The chemist nodded slowly. "I believe it would be."
"Good." Roman strode toward the door, then paused. "I'd appreciate it if you kept this conversation between us."
"Of course, sir." Laszlo plucked at the strings that had once held a button in place. "I won't say a word."
Roman hurried to his own lab to work on his daytime formula. He turned on his CD player. Gregorian chants filled the room, helping him to concentrate. He was so close.
Before he knew it, the chants stopped and Roman glanced at the time. Five-thirty. Time always flew by when he was involved in a new project. He called Connor and teleported to the kitchen. "How's everything?"
"Fine," Connor answered. "No sign of Petrovsky's men."
"She's in her room. I left some diet cola and brownies by her door. They disappeared, so she must be all right."
"I see. Thank you." Roman headed for the staircase and stood in the center of the spiral. With a glance at the top landing, he teleported there in a second. He went in his office and stopped short when he saw the blood-red velvet chaise. What a fool he'd been to bite her. And a bigger fool to blurt out that he loved her.
He trudged toward the wet bar for his bedtime snack. Should he go to her room to check on her? Would she even speak to him? He unscrewed a bottle and popped it into the microwave. Maybe he should leave her alone. Her reaction to his confession of love had not been good. He'd give her time. And he wouldn't give up.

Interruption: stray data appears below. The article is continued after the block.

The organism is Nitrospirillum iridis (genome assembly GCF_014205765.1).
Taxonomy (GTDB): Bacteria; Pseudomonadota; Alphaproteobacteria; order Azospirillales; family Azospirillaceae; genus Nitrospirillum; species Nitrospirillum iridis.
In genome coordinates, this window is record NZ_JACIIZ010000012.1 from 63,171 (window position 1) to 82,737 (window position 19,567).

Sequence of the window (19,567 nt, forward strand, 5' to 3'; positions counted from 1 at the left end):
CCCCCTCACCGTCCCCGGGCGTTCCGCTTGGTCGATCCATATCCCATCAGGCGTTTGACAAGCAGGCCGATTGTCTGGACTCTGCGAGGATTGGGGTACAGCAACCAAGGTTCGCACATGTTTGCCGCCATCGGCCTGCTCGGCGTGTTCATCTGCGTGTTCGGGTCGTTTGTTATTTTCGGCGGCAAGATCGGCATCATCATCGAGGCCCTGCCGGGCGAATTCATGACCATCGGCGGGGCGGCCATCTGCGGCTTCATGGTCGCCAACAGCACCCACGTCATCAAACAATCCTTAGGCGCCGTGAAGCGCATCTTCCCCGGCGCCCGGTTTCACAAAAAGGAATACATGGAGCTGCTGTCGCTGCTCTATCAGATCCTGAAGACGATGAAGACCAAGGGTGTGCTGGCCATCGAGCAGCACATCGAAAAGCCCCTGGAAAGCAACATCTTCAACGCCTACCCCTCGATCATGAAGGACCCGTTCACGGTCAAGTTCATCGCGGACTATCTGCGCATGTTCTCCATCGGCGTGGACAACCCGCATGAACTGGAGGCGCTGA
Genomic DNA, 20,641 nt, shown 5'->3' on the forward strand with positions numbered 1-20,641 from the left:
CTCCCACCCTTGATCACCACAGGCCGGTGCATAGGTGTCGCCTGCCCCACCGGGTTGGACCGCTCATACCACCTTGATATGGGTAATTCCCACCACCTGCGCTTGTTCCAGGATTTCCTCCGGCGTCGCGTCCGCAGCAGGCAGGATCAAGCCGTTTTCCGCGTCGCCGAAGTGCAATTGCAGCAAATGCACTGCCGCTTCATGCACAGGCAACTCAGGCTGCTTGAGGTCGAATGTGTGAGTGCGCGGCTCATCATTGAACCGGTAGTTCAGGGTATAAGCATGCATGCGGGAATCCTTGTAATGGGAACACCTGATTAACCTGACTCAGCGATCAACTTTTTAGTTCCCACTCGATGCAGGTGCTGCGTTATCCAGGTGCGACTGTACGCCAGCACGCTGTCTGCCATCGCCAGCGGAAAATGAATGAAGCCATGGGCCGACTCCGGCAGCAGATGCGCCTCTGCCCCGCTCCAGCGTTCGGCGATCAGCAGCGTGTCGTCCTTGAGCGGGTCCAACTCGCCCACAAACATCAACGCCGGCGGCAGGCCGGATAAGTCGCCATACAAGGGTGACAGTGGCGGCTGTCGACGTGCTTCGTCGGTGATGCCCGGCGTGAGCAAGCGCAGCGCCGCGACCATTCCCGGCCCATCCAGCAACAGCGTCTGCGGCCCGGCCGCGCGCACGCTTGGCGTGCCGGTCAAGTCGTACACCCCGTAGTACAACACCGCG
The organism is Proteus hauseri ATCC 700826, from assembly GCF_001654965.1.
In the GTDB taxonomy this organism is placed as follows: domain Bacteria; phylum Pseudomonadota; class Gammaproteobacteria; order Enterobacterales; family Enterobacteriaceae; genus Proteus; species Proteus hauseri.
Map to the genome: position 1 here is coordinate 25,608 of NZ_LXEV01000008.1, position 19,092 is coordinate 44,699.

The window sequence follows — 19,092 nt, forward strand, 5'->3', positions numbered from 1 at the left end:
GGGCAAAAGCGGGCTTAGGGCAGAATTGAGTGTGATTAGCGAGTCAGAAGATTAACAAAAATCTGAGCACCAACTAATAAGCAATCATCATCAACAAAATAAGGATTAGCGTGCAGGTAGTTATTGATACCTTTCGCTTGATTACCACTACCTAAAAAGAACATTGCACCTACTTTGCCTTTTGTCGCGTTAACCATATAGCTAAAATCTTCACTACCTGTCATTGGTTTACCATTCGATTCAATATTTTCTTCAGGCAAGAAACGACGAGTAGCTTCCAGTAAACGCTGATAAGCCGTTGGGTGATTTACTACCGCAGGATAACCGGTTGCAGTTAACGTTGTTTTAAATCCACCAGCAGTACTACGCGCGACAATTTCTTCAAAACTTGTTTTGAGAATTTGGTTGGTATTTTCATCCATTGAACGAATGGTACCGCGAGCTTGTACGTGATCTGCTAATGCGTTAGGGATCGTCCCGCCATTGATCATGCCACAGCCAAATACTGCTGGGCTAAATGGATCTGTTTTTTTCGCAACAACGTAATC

"Damn it to hell!" Ivan paced back and forth in his small office. He'd watched the news on DVN, and even though the explosion at Romatech was the top story, it hadn't accomplished much more than blowing up one lousy storeroom. Not a single Highlander had been blown to tiny bits or burned to a crisp. And as far as Ivan could tell, the city was not experiencing a sudden increase in hungry vampires on the prowl. After blowing up Draganesti's supply of fake blood, he had hoped to see a difference.
"Maybe the Vamps keep a supply of synthetic blood in their homes," Alek suggested. "They just haven't run out yet."
Galina curled up in one of the wingback chairs. "I agree. It's too soon to see a shortage. Besides, Draganesti probably has supplies we don't know about."
Ivan stopped pacing. "What do you mean?"
"He's supplying synthetic blood around the world. He could have plants we don't know about."
Alek nodded at her. "That would make sense."
Galina raised an eyebrow. "I'm not as stupid as you think."
"Enough." Ivan resumed his pacing. "I need a plan. I haven't hurt Draganesti enough."
"Why do you hate him so much?" Galina asked.
Ivan ignored the harem girl. He needed to get back into Romatech. But how? Tension grew in his neck, pinching the nerves.
"Draganesti is the one who built an army to defeat Casimir," Alek whispered to Galina.
"Oh. Thanks for telling me." She gave Alek a sly smile.
Alek, damn him, smiled back. With a growl, Ivan popped his neck. That got their attention. "Any sign of Highlanders?"
"No, sir," Alek answered, keeping his eyes off Galina. "If they're out there, they're staying hidden."
"I don't think they're attacking tonight." Ivan resumed his pacing. The door to his office opened and Katya entered. "Where the hell have you been?"
"Hunting." Katya licked her lips. "A girl has to eat. Besides, I heard some good news at one of the Vamp clubs."
"What? Our bomb killed one of those stupid Highlanders?"
"No." Katya smoothed back her long hair. "Actually, I heard the damage was minimal."
"Crap!" Ivan grabbed a glass paperweight off his desk and smashed it against the wall.
"Now, now. Throwing a tantrum won't help, will it?"
Ivan zoomed over to Katya and grasped her by the neck. "Neither will a show of disrespect, bitch."
Her eyes flashed. "I have good news if you care to hear it."
"Fine." Ivan released her. "Out with it."